Amenorrhea is the absence of a menstrual period in a woman of reproductive age. Physiological states of amenorrhoea are seen, most commonly, during pregnancy and lactation (breastfeeding). Outside the reproductive years, there is absence of menses during childhood and after menopause.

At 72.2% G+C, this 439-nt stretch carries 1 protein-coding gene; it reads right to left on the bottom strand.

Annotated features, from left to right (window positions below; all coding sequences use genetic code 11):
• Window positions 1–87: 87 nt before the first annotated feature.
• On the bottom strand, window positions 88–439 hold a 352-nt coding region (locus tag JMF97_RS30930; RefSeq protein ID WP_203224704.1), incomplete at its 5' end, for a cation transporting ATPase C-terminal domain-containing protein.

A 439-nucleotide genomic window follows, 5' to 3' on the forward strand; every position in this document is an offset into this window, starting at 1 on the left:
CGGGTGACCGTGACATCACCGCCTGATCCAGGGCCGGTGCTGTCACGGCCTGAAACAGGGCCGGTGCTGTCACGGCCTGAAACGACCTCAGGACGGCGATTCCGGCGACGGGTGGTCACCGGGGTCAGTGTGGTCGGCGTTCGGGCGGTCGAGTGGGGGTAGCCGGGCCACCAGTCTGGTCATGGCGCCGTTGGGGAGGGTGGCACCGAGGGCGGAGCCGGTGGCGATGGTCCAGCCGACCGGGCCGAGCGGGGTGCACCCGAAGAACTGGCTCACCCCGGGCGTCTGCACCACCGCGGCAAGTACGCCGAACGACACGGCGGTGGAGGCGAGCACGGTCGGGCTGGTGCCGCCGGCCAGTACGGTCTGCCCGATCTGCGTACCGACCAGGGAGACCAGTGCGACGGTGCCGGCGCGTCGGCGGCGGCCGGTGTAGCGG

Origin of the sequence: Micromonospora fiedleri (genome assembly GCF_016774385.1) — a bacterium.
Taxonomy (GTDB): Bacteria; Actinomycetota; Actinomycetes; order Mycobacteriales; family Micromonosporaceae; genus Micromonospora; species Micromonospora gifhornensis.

Amenorrhoea is a symptom with many potential causes. Primary amenorrhea is defined as an absence of secondary sexual characteristics by age 13 with no menarche or normal secondary sexual characteristics but no menarche by 15 years of age. It may be caused by developmental problems, such as the congenital absence of the uterus, failure of the ovary to receive or maintain egg cells, or delay in pubertal development. Secondary amenorrhoea, ceasing of menstrual cycles after menarche, is defined as the absence of menses for three months in a woman with previously normal menstruation, or six months for women with a history of oligomenorrhoea. It is often caused by hormonal disturbances from the hypothalamus and the pituitary gland, premature menopause, intrauterine scar formation, or eating disorders.